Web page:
I mention now the sugar agreement between the Commonwealth and Queensland governments which was renewed last year and the general position of the sugar industry. Today’s Press quotes the London price of sugar as £Stg36 5s per ton whereas at one stage the price was down to £Stg 15 or £Stg 16 per ton. The current price is a big improvement. However, as was stated at the Queensland canegrowers’ conference recently, the industry will soon have to begin repaying some of the loans which were given to maintain a price of $86 during the drought and the times of low prices that the industry has come through. It is interesting to note also that the sugar industry has increased the rebates to the fruit canning industry to $15 per ton. I hope that from now on the sugar industry will be in a much more favourable position economically. I support the motion for the adoption of the Address-in-Reply and oppose the amendment. I hope that the motion will receive the favourable attention of the Senate.
The ACTING DEPUTY PRESIDENT (Senator Laucke) - As I call on Senator Brown to speak I point out to the Senate that the honourable senator is making his maiden speech in this place. I trust that the usual courtesies extended on these occasions will apply and that there will be no interjections.
– Members of this chamber will be aware of the tragic event that preceded my entry into the Senate. When the Parliament met on 25th November 1969 warm tributes were paid to the late Sam Cohen. I want to take this opportunity to pay my respects to a very wonderful person. I came to know Senator Cohen over a period of approximately 20 years. I have always believed that there is one of two ways in which one can really learn to know a person, that is, either to live with him or to work with him. I worked with the late Senator Sam Cohen for many years at various levels of our great Australian Labor Party and I came to respect him. I came to appreciate his dedication and political integrity. These features were recognised by this chamber on 25th November last year. I sincerely believe that our country, and indeed the world, would be a better place if more men were cast in the same mould as my late colleague Senator Cohen.
I understand that the Governor-General’s Speech is a document prepared by the Government and that to all intents and purposes it projects the legislative intention of the Government in the ensuing sittings of the Parliament. At the outset I want to state, as my colleague Senator Cavanagh did in the course of his remarks, that the Australian Labor Party does not oppose the adoption of the Address-in-Reply that is to be conveyed to the Governor-General but we do not support the amendment of the Australian Democratic Labor Party which we consider to have been moved for political propaganda purposes rather than for any other purpose. The amendment is simply a matter of hypocrisy. I join with my colleague in that statement because it is the height of temerity for this corner group to move that the Senate deplores the failure of the Government to include certain matters in its programme. In fact this self same corner group has been responsible, as it has boasted over the years, for the continuation of the Liberal and Country Party coalition government. I believe that the proposed amendment stands condemned because of the obvious political expediency involved.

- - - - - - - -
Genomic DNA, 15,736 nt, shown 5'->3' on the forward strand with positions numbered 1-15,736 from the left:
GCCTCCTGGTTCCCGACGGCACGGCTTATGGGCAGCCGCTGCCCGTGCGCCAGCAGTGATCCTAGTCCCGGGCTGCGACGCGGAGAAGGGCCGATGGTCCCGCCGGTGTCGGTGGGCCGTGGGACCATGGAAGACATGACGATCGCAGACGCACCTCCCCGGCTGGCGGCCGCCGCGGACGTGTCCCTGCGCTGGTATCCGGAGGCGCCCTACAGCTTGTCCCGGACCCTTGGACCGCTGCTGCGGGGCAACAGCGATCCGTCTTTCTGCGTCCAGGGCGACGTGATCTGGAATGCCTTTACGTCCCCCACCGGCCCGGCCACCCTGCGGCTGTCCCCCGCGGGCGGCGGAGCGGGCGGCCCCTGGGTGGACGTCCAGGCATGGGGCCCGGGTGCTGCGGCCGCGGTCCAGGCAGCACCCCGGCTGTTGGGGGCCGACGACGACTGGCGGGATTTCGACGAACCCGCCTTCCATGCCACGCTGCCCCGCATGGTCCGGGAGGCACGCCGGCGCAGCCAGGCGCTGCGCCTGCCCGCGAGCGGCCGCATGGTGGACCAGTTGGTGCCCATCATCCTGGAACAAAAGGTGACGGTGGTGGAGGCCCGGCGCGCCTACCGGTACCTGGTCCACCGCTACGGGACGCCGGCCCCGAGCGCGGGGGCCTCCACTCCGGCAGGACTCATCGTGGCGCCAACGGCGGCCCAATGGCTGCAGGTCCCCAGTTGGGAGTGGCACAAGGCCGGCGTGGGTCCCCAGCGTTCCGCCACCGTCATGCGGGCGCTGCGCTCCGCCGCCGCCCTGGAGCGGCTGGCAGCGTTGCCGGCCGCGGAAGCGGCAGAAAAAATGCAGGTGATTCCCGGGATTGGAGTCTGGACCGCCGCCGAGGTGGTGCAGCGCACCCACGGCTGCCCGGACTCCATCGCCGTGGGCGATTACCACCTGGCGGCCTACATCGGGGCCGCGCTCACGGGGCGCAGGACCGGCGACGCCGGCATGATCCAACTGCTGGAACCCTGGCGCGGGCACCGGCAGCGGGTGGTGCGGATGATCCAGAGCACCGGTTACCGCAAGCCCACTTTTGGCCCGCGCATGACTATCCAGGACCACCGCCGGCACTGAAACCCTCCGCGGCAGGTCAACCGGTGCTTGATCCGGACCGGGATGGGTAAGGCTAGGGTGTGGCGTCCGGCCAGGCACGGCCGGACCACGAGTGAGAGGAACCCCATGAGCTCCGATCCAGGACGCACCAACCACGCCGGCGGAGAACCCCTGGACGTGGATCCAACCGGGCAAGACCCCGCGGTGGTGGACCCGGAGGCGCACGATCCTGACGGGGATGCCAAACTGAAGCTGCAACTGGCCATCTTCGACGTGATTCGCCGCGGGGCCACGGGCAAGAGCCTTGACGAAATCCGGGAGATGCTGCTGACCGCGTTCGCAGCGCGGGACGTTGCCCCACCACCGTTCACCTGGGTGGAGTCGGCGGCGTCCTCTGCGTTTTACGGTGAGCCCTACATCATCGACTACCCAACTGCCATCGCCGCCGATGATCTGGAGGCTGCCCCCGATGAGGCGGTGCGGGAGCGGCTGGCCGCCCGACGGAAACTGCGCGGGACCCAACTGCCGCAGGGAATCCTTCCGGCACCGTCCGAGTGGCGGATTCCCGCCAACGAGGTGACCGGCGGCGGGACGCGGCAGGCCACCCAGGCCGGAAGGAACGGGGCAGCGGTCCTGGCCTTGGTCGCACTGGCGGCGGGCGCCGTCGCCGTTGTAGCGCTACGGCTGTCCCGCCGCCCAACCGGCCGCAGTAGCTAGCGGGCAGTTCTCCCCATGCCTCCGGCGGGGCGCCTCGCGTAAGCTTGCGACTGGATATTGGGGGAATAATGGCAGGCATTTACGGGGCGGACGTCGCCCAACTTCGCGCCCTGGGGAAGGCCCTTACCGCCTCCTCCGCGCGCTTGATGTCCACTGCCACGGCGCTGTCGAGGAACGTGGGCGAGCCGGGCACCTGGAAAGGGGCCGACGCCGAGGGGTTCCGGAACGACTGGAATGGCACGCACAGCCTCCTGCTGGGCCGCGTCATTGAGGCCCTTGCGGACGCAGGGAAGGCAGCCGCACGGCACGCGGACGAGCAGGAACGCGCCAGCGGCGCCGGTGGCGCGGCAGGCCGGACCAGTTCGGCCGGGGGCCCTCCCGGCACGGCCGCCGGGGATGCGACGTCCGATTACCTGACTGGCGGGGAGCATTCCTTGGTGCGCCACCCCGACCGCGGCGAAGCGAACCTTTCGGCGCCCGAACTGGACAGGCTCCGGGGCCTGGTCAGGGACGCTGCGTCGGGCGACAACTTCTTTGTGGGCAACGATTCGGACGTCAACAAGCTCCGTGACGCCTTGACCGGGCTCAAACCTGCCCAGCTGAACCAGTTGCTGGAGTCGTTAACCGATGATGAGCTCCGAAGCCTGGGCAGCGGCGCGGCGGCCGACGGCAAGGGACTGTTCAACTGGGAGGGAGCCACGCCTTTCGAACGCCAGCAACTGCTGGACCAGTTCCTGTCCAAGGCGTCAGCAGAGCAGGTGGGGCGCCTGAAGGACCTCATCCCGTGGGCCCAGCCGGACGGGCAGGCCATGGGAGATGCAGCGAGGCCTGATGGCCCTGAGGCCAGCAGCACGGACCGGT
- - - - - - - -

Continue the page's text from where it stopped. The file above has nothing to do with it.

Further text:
I have as a matter of course studied the Governor-General’s Speech. I assume that in due course the Government will attempt to translate it into Bill form to implement the promises given either during the last Federal election campaign of the Prime Minister (Mr Gorton) or which appear in this document. That being so 1 propose to deal with only two or three of the matters that are referred to. In the sixth paragraph of his Speech the Governor-General said:
My Government will continue to support the principles of the United Nations and seek in that way the establishment of enduring peace amongst all nations.